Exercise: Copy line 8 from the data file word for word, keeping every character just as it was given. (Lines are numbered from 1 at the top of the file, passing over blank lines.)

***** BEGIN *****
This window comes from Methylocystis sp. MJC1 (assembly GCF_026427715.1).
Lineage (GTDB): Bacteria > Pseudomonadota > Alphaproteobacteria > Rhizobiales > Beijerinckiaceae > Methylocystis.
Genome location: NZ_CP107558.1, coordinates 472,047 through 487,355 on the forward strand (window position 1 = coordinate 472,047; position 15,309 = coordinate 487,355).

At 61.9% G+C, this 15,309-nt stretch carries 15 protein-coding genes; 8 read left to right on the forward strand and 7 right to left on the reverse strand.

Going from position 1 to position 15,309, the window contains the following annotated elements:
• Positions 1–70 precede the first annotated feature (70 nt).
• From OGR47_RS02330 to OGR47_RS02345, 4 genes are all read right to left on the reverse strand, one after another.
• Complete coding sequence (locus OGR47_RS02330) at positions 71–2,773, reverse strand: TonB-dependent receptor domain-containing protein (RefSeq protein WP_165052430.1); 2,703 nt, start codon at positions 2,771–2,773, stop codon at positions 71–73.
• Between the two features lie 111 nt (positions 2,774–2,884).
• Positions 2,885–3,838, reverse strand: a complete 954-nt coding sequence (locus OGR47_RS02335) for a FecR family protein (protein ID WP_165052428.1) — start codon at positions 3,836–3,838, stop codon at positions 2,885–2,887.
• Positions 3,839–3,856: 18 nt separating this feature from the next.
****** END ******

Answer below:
• Complete coding sequence (locus OGR47_RS02330) at positions 71–2,773, reverse strand: TonB-dependent receptor domain-containing protein (RefSeq protein WP_165052430.1); 2,703 nt, start codon at positions 2,771–2,773, stop codon at positions 71–73.